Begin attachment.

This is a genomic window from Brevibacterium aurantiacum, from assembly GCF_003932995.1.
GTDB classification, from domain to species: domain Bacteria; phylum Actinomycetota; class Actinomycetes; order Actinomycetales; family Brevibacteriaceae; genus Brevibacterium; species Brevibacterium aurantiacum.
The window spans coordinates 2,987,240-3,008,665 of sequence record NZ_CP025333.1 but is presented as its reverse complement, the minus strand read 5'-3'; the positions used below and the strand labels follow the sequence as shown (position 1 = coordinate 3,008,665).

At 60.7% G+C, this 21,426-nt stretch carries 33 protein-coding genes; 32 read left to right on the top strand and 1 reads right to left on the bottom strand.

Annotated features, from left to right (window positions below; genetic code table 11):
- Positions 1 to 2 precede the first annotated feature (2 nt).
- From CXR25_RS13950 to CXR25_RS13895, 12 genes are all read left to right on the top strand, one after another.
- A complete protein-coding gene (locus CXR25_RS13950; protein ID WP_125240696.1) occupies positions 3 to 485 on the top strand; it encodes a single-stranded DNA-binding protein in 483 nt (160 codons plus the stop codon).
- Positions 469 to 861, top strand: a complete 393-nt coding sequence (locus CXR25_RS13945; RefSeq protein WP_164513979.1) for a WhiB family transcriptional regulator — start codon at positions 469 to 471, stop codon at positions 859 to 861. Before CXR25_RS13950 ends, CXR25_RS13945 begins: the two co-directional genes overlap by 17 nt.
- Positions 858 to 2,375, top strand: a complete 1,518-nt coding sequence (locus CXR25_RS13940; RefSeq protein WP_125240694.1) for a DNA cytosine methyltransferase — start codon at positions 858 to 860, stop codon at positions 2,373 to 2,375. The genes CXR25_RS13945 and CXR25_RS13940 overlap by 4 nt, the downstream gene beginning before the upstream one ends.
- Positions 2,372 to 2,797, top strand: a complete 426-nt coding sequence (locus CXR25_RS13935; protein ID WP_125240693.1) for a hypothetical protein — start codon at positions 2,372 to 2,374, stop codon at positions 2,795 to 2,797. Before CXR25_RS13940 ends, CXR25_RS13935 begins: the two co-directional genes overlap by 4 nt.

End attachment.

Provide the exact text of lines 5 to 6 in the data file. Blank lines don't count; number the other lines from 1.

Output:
Annotated features, from left to right (window positions below; genetic code table 11):
- Positions 1 to 2 precede the first annotated feature (2 nt).